Meet the most Egregious Distortions of the presidential race
It's hard to believe this nasty and brutish presidential campaign is coming to an end. Here are some of the lowlights of the 2012 campaign:
Former House speaker Newt Gingrich's claim that Ronald Reagan never got a break from the "elite media" as an actor. As an example, Gingrich said only one of Reagan's movies — "King's Row" — got a good review from The New York Times. First, Reagan was a Democrat when he was in show business, so Gingrich's point was nonsensical. Second, four of Reagan's top 10 movies got raves from The New York Times — and "King's Row" was panned.
Making a pitch for the president's jobs bill, Vice President Joe Biden repeatedly claimed that incidents of rape in Flint, Mich., had tripled after the police force was cut, as part of a dubious argument that there was a connection between the crime rate and the number of police. He even asserted that rapes and other crime would increase if Republicans did not vote for the jobs bill. But you need to have your facts straight if you are going to make incendiary charges. We investigated, and it turned out that incidents of rape in Flint actually fell after the number of police was cut.
A pro-Gingrich super PAC released a 29-minute video titled "King of Bain," which portrayed Mitt Romney as a greedy job killer ruining the lives of Americans. It foreshadowed the Obama campaign's attacks on Romney's record as chief of Bain Capital, but it was so over the top that it made many of those later ads seem tame. One "case study" featured selectively edited footage of interviews of workers, who later said they were misled about the purpose of the film. They actually had no complaints about Romney or Bain at all.
Priorities USA Action, a pro-Obama group, aired a provocative ad that suggested Romney was responsible for the cancer death of the wife of a former steelworker who had lost his health insurance. But it turned out she died from cancer five years after the closure of the plant — and had her own health insurance for a period after the steelworker, Joe Soptic, lost his job. As we put it, "On just every level, this ad stretches the bounds of common sense and decency."
Until we highlighted this claim, Romney had made this line a regular staple of his campaign stump speech: "We are the only people on the Earth that put our hand over our heart during the playing of the national anthem." We easily disproved this by randomly searching YouTube and finding numerous examples of sports figures and schoolchildren from around the world placing their hands on their hearts during the playing of their national anthems. Apparently, Romney was trying to ding President Barack Obama for once failing to do so during the 2008 campaign, but his belief in American exceptionalism was misplaced.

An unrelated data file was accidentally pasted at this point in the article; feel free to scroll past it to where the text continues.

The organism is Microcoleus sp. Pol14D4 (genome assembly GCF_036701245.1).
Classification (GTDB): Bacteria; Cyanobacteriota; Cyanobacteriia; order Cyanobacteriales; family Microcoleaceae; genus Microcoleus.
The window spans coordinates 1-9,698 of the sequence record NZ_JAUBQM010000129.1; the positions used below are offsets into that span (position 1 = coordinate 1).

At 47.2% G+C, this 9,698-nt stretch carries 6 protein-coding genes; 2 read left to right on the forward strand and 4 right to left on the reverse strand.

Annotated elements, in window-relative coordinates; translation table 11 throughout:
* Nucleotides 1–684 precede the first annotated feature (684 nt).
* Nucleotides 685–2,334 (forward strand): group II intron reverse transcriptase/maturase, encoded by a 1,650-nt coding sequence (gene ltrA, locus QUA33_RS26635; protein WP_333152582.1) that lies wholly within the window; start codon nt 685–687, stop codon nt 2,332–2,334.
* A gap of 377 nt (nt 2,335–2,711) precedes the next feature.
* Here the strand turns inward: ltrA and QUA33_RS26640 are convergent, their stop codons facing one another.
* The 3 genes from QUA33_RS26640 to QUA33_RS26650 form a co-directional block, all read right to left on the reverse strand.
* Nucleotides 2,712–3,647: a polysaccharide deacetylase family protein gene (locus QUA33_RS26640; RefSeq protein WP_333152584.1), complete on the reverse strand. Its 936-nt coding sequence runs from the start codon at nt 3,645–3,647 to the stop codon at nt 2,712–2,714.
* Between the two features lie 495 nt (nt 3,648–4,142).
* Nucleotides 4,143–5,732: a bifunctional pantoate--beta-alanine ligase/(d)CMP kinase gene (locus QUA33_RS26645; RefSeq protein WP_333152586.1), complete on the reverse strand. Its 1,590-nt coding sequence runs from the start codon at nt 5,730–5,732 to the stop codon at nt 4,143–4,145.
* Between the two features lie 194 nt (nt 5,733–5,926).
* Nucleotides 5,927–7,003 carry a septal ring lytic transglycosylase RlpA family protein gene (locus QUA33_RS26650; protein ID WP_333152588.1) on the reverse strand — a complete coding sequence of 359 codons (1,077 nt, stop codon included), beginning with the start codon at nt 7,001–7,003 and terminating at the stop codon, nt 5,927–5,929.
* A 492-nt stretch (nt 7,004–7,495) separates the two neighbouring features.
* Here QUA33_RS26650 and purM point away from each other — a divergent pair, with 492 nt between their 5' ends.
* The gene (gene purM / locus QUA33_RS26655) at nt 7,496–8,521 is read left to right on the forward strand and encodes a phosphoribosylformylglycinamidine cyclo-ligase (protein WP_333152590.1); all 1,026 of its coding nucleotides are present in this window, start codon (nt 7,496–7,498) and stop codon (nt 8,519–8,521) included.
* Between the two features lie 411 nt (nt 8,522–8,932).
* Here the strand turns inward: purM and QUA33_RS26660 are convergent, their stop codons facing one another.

Obama's claim that President Rutherford B. Hayes was so adverse to new ideas that he had asked of the telephone: "Who would ever use one?" It turns out that the 19th president was such an advocate of new technology that he not only thought the telephone was "wonderful" but also installed the first one in Washington, in the White House, just four months after it was introduced. His telephone number was "1."
The repeated claim that Obama said that government, not people, built successful businesses. The truncated quote "you didn't build that," drawn from a late-night rally with ungrammatical phrasing by Obama, became the basis of repeated attack ads and even the first night of the GOP convention. But any fair reading of Obama's comments showed he was making a standard Democratic argument about community success — and that "that" referred to roads and bridges.
Sen. Harry Reid's repeated claim, made with zero evidence, that Romney "hadn't paid any taxes for 10 years." The Nevada Democrat said he knew this was true because a person who had invested with Bain Capital had called his office and told him this "fact." We couldn't find a single expert who thought there was any credibility to the Senate majority leader's reckless claim. Romney eventually released a summary prepared by his accountants showing he had paid federal and state taxes in each of the past 20 years.